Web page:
MusicWeb International One of the most grown-up review sites around

 58,121 reviews
   and more ... and still writing ...

Search MusicWeb Here
Acte Prealable Polish CDs

Presto Music CD retailer
Founder: Len Mullenger                                    Editor in Chief:John Quinn             

Some items
to consider


paid for

Acte Prealable Polish recordings

Forgotten Recordings
Forgotten Recordings
All Forgotten Records Reviews

Troubadisc Weinberg- TROCD01450

100th birthday of Mieczyslaw Weinberg on December 8, 2019.
Renate Eggbrecht has recorded all 3 violin Sonatas
All Troubadisc reviews

FOGHORN Classics

Brahms String Quartets

All Foghorn Reviews

All HDTT reviews

Clarissa Bevilacqua plays
Augusta Read Thomas

all Nimbus reviews

Brahms Dvorak
Brahms 2 Dvorak 7
all tudor reviews



Follow us on Twitter

Subscribe to our free weekly review listing

Sample: See what you will get

Editorial Board
MusicWeb International
Founding Editor
Rob Barnett
Editor in Chief
John Quinn
Contributing Editor
Ralph Moore
   David Barker
Jonathan Woolf
MusicWeb Founder
   Len Mullenger


Discs for review may be sent to:
Jonathan Woolf
76 Lushes Road
Essex IG10 3QB
United Kingdom


Plain text for smartphones & printers

Advertising on

Donate and keep us afloat


New Releases

Naxos Classical
All Naxos reviews

Chandos recordings
All Chandos reviews

Hyperion recordings
All Hyperion reviews

Foghorn recordings
All Foghorn reviews

Troubadisc recordings
All Troubadisc reviews

all cpo reviews

Divine Art recordings
Click to see New Releases
Get 10% off using code musicweb10
All Divine Art reviews

All APR reviews

Lyrita recordings
All Lyrita Reviews


Wyastone New Releases
Obtain 10% discount

Recordings of the Month

November 2022
Bach Orchestral Suites

del Cinque
Del Cinque Cello sonatas

Fujita Mozart
Mao Fujita Mozart

Stanczyk Acousmatic Music


October 2022

Berg Violin Concerto
Violin Concerto Elmes

DEbussy Jeux
Debussy Jeux

Romantic pioano masters
Romantic Piano Masters

The future is female - Vol 2
Volume 2 - The Dance

impromptu harp music
Complete Harp Impromptus


Support us financially by purchasing this disc from
Antonín DVOŘÁK (1841-1904)
Piano Trio No. 3 in F minor, Op. 65 (1883) [38:31]
Piano Trio No. 4 in E minor, Op. 90 (Dumky) (1890-1) [29:32]
Wu Han (piano); Philip Setzer (violin); David Finckel (cello)
rec. Concert Hall, Drew University, Madison, New Jersey, June 2012
ARTISTLED 11201-2 [68:03]

Generally, chamber music, like symphonies, readily accommodates nationalistic musical influences. The quartets of Smetana and Dvořák - including the latter's so-called "American" - clearly sound as "Slavic" as those composers' symphonic works; Tchaikovsky's quartets are similarly "Russian". The piano trio appears to be the exception: the combination of piano, violin, and cello somehow gives everything a neutralizing, "classical" overlay. Even those heavy-hitting Russians, Rachmaninov and Tchaikovsky, go all cosmopolitan and aristocratic in their piano trios. Only the French post-Wagnerians manage to retain a distinctive style in this medium - but then, that style is grounded in clarity of texture and design rather than in specific melodic or rhythmic tropes.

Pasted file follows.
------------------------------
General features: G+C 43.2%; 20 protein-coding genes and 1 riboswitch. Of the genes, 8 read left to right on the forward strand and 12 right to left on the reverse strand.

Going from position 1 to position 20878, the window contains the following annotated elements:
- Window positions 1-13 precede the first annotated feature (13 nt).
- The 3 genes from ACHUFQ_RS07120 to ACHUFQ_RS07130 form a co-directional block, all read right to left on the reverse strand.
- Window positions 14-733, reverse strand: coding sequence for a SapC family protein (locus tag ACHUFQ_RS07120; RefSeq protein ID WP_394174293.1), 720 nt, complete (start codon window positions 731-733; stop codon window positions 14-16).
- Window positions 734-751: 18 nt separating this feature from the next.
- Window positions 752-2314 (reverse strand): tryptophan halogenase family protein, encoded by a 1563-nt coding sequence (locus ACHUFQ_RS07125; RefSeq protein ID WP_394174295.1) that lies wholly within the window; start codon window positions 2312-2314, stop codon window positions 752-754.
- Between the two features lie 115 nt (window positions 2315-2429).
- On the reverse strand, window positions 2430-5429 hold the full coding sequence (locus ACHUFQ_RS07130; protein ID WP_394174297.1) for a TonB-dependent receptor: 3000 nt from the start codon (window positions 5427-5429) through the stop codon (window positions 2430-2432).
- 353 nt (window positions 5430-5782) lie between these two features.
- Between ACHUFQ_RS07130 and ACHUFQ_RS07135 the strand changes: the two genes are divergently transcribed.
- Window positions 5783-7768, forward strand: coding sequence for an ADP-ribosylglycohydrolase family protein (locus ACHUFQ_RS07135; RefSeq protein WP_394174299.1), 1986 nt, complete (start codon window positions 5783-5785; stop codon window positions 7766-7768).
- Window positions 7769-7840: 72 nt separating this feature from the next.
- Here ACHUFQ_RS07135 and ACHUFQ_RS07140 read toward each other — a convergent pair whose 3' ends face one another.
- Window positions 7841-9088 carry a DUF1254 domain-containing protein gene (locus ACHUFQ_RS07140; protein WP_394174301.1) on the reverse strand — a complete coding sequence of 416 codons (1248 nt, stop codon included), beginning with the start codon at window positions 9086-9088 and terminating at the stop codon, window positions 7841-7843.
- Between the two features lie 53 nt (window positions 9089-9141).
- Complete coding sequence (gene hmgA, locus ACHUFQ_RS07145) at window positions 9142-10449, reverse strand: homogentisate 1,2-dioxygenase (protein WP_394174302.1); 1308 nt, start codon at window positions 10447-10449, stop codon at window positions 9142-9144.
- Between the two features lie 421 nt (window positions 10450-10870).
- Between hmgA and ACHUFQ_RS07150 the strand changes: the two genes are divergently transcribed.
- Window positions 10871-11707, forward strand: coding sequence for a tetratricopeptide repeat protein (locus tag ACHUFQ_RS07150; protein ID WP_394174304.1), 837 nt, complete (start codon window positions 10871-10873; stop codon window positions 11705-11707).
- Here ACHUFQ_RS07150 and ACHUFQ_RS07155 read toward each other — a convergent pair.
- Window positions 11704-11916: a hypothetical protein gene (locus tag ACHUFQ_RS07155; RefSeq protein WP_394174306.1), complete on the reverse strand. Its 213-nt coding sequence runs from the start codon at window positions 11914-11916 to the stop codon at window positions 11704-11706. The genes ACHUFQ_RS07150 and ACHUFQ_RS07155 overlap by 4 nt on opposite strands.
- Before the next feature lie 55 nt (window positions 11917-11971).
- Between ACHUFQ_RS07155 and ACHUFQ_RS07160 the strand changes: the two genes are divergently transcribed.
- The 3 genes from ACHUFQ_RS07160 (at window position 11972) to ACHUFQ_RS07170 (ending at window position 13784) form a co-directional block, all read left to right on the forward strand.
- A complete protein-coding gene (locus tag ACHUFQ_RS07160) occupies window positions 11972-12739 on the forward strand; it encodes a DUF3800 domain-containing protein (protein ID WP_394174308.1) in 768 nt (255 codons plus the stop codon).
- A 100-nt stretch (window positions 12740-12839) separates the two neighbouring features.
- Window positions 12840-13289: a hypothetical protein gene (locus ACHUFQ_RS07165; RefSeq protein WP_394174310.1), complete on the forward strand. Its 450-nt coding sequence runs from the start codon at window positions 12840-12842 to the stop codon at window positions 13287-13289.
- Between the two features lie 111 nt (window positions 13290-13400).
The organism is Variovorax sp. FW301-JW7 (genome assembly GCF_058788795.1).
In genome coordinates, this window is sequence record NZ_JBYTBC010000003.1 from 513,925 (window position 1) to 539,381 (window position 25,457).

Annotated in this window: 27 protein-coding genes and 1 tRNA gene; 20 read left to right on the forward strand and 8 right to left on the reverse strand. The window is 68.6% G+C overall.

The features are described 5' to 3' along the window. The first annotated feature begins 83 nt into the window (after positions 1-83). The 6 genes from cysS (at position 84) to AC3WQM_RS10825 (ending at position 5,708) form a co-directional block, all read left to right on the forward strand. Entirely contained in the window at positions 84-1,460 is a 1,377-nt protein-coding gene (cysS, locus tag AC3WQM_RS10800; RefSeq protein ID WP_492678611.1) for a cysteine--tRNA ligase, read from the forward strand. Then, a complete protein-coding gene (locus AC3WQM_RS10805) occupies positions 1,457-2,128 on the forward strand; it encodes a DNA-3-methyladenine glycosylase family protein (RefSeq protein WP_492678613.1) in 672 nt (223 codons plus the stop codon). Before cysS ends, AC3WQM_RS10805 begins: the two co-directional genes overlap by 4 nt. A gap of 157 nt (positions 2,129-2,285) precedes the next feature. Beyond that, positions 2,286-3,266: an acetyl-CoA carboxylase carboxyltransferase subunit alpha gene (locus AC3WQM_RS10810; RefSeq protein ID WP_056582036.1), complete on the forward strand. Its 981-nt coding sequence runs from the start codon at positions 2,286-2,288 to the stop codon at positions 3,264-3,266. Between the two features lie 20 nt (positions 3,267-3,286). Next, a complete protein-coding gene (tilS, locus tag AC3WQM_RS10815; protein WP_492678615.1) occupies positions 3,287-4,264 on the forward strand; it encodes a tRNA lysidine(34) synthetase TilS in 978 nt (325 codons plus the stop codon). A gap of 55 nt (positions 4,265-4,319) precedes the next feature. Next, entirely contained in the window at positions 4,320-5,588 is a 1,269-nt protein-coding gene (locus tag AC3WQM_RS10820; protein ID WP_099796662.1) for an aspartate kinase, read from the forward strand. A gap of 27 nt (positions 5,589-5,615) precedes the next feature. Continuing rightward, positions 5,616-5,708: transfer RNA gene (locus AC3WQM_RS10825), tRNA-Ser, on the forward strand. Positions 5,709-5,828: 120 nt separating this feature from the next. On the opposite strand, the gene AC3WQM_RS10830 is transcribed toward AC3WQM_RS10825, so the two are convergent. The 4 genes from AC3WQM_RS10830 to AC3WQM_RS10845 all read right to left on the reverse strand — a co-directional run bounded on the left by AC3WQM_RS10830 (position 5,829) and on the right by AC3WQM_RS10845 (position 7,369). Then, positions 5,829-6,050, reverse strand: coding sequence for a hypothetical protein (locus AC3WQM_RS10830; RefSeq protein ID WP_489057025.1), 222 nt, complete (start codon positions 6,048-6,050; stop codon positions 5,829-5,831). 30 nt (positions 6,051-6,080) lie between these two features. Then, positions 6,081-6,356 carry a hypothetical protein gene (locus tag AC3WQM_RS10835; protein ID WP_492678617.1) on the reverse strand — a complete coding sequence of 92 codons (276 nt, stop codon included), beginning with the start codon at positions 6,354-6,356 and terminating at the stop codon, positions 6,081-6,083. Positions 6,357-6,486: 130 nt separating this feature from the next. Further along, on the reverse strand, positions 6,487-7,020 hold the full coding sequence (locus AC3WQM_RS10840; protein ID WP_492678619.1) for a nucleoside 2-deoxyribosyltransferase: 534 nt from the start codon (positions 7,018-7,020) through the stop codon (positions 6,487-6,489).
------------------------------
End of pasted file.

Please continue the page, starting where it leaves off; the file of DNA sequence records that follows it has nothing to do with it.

Dvořák was not immune to this phenomenon. In the F minor Trio, a big-boned but cogently argued score, he effectively turns into Brahms. The taut, volatile opening movement - Allegro, ma non troppo - could as easily have been from the pen of the master, with only the obsessive-compulsive exposition codetta and a few rhythmic tics to suggest otherwise. The scherzo's theme is indeed a polka, as the annotator notes, but its dance lilt is reined in by a constant triple-time pulsing beneath - a characteristic Brahmsian rhythmic juxtaposition.
In the latter two movements, the composer begins to show his true colours. The Poco adagio begins with restraint, but eventually breaks forth into yearning phrases; by the coda, the classical facade has been dropped. The expressive manner in the finale, despite some Brahmsian piano writing, is overtly Dvořák's, whether driving or expansive. In the coda, the cello's serene, wistful reminiscence of the originally incisive opening theme is a piece of pure musical Bohemia. 
The performance is gripping and persuasive. Violinist Philip Setzer's intonation is spot-on, and, unlike even some experienced practitioners, he knows how to scale down in volume and tonal amplitude without losing quality. Cellist David Finckel intones the first movement's second theme with clear, stoic fervour, though his tone can be less focused on the lower strings. Pianist Wu Han is a strong but unobtrusive presence here. 

The artists do equally well by the Dumky, six short movements based on folk and folk-like themes. Here the composer, freed from having to deal with formal considerations, allows his familiar musical personality free rein. The music's varying moods register more strongly by being heard in strong immediate contrast: scampering dances follow directly on outpourings of broad lyricism, giving way in turn to passages of reflection or nostalgia. The score affords Han some particularly dazzling moments, but all three players project the music with vivid feeling. Setzer lets his bow sit too long on the string in some of the lively bits, but otherwise the players avoid the trap of over-refinement.
With excellent sound, this augurs well for further "artist-led" releases from ArtistLed.
Stephen Francis Vasta
Stephen Francis Vasta is a New York-based conductor, coach, and journalist.
See also recent reviews of these trios on the Champs Hill and Bridge labels